Broadway is always a risky business, in which more shows than fail to succeed. Some producers admit that having a glut of new shows is less than ideal for attention and audience at the same time, but they are optimistic, and everyone seems to believe that this is their show. Waiting
“You can play a little chicken and blind,” said Jordan Roth, president of the JoJamsin Theaters, which operates five Broadway houses. “Should we wait until every tourist is in town?” But why is every tourist getting into the city if we wait? At some point we have to decide that we are going to live.
This is actually Broadway’s second attempt at a rebound. The first gradation began last June, with the engagement of Bruce Springsteen returning to the wildly popular evening of singing and singing. The first play debuted last August, and in September, with a moment of hope and celebration, the greatest music returned.
Initial box office gross and attendance was enthusiastically strong. But then the Omicron variant arrived in New York, closing before the time of nine shows and helping break attendance at the worst time of the year: only 9% of Broadway seats were captured during the week ending January 62.
By the end of the winter, only 19 shows in 41 theaters on Broadway were playing. With a little competition, most of them – mostly established hits or shows with popular titles – did quite well. For the week ending March 20, 92% of the seats were occupied.
Now, as the number of shows is increasing, and untested titles are joining the hits, average attendance is down, with 85% of the seats filled during the week ending April 3. In total, there were 224,053 people in 31 shows this week, which is. The highest number of ticket holders this year, but far lower than the 315,320 who participated in 38 shows during the competition week in 2019.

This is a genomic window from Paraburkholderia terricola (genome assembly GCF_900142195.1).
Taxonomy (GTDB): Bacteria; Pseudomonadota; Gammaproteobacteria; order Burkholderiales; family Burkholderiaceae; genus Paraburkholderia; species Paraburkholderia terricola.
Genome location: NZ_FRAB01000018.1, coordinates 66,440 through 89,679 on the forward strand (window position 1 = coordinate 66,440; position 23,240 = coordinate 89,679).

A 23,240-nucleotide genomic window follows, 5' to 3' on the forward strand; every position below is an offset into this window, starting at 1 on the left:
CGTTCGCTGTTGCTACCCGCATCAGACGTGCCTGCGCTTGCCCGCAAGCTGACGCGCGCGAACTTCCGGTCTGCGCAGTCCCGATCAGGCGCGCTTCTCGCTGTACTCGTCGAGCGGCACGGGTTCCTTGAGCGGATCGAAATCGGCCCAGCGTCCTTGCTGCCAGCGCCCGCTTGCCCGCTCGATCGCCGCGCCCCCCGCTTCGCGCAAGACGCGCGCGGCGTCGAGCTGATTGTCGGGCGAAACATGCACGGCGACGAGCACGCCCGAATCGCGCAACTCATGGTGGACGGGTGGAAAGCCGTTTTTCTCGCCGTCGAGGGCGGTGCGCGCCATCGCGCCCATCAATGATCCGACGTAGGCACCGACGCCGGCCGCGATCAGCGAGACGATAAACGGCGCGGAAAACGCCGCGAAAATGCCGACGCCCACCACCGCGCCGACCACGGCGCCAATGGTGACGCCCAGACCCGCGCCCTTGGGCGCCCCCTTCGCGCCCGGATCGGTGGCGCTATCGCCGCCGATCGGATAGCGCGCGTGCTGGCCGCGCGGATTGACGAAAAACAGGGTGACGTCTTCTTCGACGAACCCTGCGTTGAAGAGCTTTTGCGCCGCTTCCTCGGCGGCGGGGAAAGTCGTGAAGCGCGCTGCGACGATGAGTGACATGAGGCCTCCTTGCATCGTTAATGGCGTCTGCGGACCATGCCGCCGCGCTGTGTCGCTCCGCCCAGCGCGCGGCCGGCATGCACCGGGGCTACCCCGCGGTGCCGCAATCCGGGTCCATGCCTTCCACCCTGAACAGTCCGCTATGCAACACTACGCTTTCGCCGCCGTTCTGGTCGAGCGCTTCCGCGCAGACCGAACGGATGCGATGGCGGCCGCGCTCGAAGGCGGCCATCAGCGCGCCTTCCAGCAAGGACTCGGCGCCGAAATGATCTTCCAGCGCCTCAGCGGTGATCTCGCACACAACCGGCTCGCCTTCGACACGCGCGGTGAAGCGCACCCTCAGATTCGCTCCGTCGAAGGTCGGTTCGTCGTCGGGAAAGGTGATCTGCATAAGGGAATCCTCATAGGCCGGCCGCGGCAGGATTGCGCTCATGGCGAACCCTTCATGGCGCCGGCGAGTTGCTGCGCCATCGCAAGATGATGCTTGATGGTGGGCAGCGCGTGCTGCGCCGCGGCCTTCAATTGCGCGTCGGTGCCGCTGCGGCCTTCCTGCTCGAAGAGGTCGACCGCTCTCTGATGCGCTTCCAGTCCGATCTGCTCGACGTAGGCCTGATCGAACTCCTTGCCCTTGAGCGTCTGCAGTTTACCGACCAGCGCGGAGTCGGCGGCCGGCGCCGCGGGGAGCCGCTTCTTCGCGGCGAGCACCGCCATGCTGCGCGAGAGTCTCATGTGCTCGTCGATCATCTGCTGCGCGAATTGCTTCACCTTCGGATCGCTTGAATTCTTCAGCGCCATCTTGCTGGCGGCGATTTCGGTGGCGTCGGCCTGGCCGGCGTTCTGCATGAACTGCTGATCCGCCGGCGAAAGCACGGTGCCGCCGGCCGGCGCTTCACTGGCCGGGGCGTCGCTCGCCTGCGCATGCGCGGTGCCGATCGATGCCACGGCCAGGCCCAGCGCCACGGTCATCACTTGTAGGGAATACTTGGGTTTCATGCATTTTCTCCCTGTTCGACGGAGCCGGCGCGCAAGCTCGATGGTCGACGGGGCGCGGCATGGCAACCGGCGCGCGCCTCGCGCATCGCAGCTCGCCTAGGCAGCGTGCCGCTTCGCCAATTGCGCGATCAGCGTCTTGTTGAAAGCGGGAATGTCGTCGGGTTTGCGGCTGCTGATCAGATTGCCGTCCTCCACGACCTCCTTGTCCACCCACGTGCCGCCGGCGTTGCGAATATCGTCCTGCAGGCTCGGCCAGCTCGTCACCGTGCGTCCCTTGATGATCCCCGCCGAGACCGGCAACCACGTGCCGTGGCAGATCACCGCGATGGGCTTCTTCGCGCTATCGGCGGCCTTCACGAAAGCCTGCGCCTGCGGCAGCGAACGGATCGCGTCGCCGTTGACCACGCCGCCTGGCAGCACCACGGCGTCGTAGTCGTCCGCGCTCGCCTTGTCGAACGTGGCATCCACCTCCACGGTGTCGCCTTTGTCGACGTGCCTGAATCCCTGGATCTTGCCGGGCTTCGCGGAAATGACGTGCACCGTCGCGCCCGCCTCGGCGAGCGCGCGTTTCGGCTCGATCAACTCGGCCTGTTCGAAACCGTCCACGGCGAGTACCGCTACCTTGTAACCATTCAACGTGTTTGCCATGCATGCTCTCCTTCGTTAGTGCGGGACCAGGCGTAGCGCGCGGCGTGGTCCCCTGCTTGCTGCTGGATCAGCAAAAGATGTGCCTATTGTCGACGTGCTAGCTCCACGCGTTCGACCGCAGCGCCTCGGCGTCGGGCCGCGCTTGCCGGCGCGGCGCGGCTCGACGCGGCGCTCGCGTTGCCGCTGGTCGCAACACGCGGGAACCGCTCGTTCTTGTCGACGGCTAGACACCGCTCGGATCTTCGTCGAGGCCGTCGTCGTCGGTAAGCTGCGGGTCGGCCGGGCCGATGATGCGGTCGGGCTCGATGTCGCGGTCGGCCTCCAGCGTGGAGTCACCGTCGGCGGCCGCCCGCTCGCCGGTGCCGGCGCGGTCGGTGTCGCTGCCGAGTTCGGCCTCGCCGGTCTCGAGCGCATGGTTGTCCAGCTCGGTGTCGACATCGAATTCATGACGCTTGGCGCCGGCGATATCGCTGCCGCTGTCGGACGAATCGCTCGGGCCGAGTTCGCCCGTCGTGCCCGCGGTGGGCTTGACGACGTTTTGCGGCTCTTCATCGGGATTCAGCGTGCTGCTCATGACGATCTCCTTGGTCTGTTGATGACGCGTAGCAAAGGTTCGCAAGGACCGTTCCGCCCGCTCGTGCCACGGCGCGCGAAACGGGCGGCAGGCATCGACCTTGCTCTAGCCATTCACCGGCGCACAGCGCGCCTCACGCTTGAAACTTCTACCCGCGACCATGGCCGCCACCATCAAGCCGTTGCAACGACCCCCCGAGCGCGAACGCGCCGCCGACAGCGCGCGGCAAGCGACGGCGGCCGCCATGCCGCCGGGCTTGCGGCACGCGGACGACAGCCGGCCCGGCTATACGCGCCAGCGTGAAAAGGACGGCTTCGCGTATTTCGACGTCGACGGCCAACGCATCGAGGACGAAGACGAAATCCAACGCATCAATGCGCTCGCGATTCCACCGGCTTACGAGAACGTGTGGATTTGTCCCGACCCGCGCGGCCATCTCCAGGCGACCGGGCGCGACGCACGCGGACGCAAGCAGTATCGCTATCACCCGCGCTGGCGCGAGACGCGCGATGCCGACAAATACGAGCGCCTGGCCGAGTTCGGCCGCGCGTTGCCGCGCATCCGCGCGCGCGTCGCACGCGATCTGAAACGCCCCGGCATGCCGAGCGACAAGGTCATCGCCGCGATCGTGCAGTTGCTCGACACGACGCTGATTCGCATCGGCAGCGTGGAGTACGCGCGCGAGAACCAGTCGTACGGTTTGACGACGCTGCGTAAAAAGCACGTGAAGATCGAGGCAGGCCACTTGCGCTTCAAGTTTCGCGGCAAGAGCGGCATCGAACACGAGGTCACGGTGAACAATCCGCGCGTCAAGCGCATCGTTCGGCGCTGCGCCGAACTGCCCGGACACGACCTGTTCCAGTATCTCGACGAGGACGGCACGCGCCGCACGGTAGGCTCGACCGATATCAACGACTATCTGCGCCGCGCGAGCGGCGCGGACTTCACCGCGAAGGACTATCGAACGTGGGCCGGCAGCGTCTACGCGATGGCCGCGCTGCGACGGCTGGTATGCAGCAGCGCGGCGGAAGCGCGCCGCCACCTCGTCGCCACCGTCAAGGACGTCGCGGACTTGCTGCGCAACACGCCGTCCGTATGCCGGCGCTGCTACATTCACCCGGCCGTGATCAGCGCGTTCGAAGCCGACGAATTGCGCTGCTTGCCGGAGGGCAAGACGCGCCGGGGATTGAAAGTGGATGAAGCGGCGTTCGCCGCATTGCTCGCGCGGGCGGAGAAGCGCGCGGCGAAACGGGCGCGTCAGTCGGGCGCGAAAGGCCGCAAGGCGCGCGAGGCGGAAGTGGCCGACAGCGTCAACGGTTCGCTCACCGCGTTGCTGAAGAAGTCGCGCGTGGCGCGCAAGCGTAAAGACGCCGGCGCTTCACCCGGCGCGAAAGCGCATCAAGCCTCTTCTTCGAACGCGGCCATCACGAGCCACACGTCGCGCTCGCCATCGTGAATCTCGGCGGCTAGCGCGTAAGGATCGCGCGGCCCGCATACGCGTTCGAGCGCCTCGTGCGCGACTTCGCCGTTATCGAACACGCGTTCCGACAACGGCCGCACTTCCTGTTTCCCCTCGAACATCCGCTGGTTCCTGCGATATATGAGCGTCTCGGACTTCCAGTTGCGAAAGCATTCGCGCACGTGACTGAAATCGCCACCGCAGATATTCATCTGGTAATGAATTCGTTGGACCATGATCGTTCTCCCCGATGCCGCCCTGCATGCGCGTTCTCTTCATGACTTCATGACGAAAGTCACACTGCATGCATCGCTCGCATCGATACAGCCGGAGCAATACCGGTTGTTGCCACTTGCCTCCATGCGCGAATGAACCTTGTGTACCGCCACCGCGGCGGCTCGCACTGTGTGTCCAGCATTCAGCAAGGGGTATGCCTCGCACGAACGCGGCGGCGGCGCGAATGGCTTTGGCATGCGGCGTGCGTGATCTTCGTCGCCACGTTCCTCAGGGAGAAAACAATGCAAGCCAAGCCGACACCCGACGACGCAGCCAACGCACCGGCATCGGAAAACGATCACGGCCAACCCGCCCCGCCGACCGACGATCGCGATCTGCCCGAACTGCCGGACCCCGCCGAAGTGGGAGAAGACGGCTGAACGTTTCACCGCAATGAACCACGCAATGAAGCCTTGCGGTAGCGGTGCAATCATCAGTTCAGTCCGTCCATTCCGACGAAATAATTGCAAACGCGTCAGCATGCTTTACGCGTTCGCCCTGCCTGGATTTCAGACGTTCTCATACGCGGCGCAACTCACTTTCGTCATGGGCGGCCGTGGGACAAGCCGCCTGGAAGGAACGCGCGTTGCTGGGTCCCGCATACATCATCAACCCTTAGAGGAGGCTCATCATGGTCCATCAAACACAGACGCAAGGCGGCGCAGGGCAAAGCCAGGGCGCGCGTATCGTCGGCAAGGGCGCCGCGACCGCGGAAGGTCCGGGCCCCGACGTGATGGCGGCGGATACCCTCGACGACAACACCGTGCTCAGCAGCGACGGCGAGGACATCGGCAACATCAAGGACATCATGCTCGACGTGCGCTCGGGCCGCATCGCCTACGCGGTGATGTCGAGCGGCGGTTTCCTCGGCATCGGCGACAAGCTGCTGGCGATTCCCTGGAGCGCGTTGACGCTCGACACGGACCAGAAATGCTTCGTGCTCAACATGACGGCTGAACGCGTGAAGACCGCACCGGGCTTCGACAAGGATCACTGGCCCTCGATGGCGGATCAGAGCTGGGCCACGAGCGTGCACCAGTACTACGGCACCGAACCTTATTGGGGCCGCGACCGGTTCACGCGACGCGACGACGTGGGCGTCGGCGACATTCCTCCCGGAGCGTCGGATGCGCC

“The reopening of these shows is a real celebration of the momentum going forward,” said Tom Harris, president of Times Square Alliance, who is identifying this busy spring with a 10-foot-tall playwright exhibiting a monolith on the pedestal. The Plaza noted that while Times Square was growing daily, it was still quieter than it was today: in March, about 255,000,365,000 people were passing through the neighborhood on an average day, he said, almost 365,000 daily before the outbreak. Less than tourists.
Until the epidemic, Broadway was on the rise, with 14.8 million ticket holders spending $ 19 billion at the box office during the 1.8-2018 season, the last full season before the Corona virus. But New York City commuters, who made up two-thirds of the Broadway audience before the epidemic, have not returned in pandemic numbers; The city’s tourism agency is planning 56.4 million tourists this year, down 66.6% from 2019 million.
It helps to explain that Mayor Eric Adams is celebrating Broadway on every occasion – appearing at the inaugural “The Music Men” and “Paradise Square,” and has been attending “Hamilton” student performances in recent weeks. has been.
“Every time I could walk on the red carpet,” Adams said in an interview at the opening of the “Plaza Suite,” I knew it would bring green money to our city.
Now, as the city has removed the vaccine mandate at restaurants and other public places, Broadway must decide whether to do the same. Its current security protocol, which requires all ticket holders to show proof of vaccination, is entered into theaters and is available until April 30, without eating or drinking, theater owners and operators have until April 1 to announce. Who had intended whether they would expand the rules, but they postponed the decision until April 15 as the number of cases increased.
In the meantime, new shows are coming out. Many are opening this month for “Potts,” whose stars include Julianne Huff and Vanessa Williams, were injured by rehearsals at the Daryl Road Theater in Union Square, because the production theater couldn’t find a suitable location in the district.
On a recent Saturday, the cast came together to work on scenes on a makeshift White House seat. One of the stars, Rachel Dracht, was still out with the Corona virus, so her part was rehearsed by an under-stander, Anita Abdenzad, while another star, Julie White, ended her solitary confinement first. Came back White, who had been watching rehearsals via video while recovering, was still cuddling under a mask, but her lines were loose, and she was drawn to the comic.
As she arrived, she was apparently happy to be back at work. He finally noted his relief after seeing the negative results on his daily Corona virus test, saying, “It was good to see this single line this morning.